Context: we analyze economic changes in Colombian municipalities between 1993 and 2020.
We need to download ArcGis, a geographic information system (GIS) for working with maps and geographic information maintained by the Environmental Systems Research Institute (Esri). It is used for creating and using maps, compiling geographic data, analyzing mapped information, sharing and discovering geographic information, using maps and geographic information in a range of applications, and managing geographic information in a database. Particularly important for the purpose of this post is ArcMap, one of the applications, which is primarily used to view, edit, create, and analyze geospatial data. In the absence of license for this software, you can use free software such as GVSig.
Once installed either of the GIS software you use, it is time to upload the cartography of your study area. Normally, that cartography is in a geospatial vector data format called shapefile. VDS Technologies provides shapefile of administrative division across the globe. We download the administrative division of Colombia. The file includes 23 documents, including the dataset of data and the proper geospatial vector data (.shp). COL_adm0 corresponds to the boundaries of the whole country, COL_adm1 the department and COL_adm2 the municipalities, our basic analysis unit.
In ArcMap, we “add data”, look in our folder and select COL_adm2
The boundaries of the municipalities will show up in the visor Clicking in Windows, Table of Content, another window shows up in the left side with a list of the layers you can visualize.
Clicking right bottom above COL_adm2 layer, you can see the table properly, with all the values associated to each of the municipalities showed in the visor. This table of content often contains demographic and other data and we can do some basic analysis. For instance, visualize population density using a scale of colors where the intensity works as an indicator of the number of inhabitants in that particular region.
Now that we have the cartographic basis for our analysis, next post is about “downloading nighttime images”, that is the “raw data” we are considering to analyze economic performance in each of the Colombian municipalities between 1993 and 2020, something that, using more official statistics would be more difficult.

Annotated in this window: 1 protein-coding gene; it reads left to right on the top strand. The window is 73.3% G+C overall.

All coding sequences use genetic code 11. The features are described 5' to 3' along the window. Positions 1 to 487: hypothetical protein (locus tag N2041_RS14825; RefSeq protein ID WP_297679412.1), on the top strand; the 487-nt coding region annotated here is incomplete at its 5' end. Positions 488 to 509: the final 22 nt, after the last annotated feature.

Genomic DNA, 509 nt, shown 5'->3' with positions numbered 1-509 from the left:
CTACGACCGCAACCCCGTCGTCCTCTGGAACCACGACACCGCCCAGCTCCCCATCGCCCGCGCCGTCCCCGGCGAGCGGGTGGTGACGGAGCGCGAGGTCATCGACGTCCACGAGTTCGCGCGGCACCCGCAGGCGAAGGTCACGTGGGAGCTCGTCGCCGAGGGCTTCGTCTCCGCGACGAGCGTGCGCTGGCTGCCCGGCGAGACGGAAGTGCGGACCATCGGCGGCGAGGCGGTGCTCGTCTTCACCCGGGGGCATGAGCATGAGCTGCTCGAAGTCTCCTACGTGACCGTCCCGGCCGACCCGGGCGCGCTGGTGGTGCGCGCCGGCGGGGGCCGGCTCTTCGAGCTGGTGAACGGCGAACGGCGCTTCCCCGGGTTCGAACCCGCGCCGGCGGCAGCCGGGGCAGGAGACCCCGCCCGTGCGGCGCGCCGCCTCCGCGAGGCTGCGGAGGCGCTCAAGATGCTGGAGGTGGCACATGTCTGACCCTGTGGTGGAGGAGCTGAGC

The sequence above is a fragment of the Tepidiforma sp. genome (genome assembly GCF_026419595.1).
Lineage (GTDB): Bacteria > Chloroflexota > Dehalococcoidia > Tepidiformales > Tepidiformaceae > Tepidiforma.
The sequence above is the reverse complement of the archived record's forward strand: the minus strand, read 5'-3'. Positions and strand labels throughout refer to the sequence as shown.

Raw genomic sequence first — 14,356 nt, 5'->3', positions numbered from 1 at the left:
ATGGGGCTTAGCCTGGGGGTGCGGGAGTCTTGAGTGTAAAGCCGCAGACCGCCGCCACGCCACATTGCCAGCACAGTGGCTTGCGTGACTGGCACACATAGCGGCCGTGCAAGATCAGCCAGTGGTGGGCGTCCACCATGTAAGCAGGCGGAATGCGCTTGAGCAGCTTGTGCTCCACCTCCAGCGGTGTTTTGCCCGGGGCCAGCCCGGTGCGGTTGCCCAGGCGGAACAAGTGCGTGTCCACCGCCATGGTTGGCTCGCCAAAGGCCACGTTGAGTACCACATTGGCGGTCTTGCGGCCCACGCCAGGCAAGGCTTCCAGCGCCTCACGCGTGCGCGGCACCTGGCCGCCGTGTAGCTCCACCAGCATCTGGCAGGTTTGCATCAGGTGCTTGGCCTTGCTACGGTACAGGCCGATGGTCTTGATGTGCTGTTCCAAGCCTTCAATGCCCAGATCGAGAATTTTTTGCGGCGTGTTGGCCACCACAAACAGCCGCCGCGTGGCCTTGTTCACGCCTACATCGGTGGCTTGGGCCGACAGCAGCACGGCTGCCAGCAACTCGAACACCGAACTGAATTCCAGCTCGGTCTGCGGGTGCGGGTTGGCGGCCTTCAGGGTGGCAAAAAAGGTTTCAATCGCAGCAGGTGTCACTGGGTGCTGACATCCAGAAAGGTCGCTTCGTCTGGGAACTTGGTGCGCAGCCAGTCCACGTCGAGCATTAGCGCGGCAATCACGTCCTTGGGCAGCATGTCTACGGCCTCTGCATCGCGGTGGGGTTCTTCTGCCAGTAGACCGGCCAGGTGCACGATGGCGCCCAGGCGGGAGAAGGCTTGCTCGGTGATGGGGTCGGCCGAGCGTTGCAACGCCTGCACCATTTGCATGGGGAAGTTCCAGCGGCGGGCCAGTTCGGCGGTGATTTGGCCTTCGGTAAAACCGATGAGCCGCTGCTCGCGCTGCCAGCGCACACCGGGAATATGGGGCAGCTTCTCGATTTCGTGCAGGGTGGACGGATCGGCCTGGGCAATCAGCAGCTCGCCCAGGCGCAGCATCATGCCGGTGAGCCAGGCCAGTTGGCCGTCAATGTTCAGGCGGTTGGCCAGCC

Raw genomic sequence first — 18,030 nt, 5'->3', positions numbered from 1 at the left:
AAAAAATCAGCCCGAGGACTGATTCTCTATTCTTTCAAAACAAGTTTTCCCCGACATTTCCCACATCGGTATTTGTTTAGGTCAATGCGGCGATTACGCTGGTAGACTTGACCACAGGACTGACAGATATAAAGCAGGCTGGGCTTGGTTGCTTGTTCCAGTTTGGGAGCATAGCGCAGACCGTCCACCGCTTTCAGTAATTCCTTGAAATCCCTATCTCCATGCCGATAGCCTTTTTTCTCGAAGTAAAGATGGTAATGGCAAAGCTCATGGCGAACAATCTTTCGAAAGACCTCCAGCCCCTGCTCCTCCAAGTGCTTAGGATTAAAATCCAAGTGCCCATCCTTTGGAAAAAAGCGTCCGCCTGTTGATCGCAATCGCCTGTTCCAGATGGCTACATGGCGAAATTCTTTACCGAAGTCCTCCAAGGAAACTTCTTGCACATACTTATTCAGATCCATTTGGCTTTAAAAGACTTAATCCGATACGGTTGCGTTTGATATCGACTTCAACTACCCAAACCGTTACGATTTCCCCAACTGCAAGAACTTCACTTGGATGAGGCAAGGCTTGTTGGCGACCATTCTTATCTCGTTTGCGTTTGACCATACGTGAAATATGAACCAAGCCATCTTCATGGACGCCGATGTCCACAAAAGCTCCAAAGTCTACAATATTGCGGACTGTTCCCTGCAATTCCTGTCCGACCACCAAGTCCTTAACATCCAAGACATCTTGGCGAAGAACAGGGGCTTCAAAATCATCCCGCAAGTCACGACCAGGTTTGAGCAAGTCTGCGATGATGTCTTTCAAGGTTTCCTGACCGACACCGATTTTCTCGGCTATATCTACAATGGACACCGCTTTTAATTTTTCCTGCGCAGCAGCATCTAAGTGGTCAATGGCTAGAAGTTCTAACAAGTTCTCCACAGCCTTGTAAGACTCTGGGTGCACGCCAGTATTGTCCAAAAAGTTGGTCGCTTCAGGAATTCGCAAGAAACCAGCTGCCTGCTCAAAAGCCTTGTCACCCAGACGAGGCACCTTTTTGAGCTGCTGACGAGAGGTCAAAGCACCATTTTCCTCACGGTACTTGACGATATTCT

Context: we analyze economic changes in Colombian municipalities between 1993 and 2020.
In this post, we focus on how to download our “raw data”, i.e. the nighttime light data for Colombia.
Step 1: Download nighttime light series from NOAA National Centers for Environmental Information (NCEI). Particularly Version 4 DMSP-OLS Nighttime Lights Time Series (DMSP) – The DMSP annual composite data contain average radiance values of cloud-free coverages, reflecting the persistent lights from cities, villages, and roads, with a spatial resolution of about 900m, and a temporal coverage of 1992 to 2013 – and VIIRS data which is available from 2013 on and with is a finer spatial resolution of 450m approximately. We will later do a post on the particularities of VIIRS, here we focus on DMSP.
Once we are in NOAA website, we will see two different tables. We use “Average Visible, Stable Lights, & Cloud Free Coverages” table. Why? because clouds is a major constraint in night light analysis and this table contains cloud free images.
We click on every year and wait until the file is downloaded. We save all the files in a folder “Nightlight Analysis” and within that folder, we create one new sub-folder for each of the years.
Each of the year contains eight files compressed in a format .tar
Once we place each of the .tar files in their respective year folder, we extract the file and obtain the following files. The most important for our analysis is F162008.v4b_web.stable_lights.avg_vis.tif At the end of this exercise you should have as many avg_vis.tif as years you want to analyse. Then you will be ready to perform the next step: uploading nighttime light file to a GIS software, and convert them from raster to points before we build our dataset.
NOAA provide images covering the whole world which can be difficult to manage in terms of size. For that reason, we will only upload the images corresponding to our study are, i.e. Colombia. To do that, make sure you have uploaded first the map of the study are, here Colombia (see previous post)
In ArcMap, we go to Windows—Search and one window with search engine will show up in the right side.
In order to extract only the images corresponding to Colombia, we search the tool “extract by mask”. There you will find further details on this tool. Extracting all the nighttime light files we should have stored previously in our folder is the first step to build our dataset of light intensity, i.e. our economic indicator.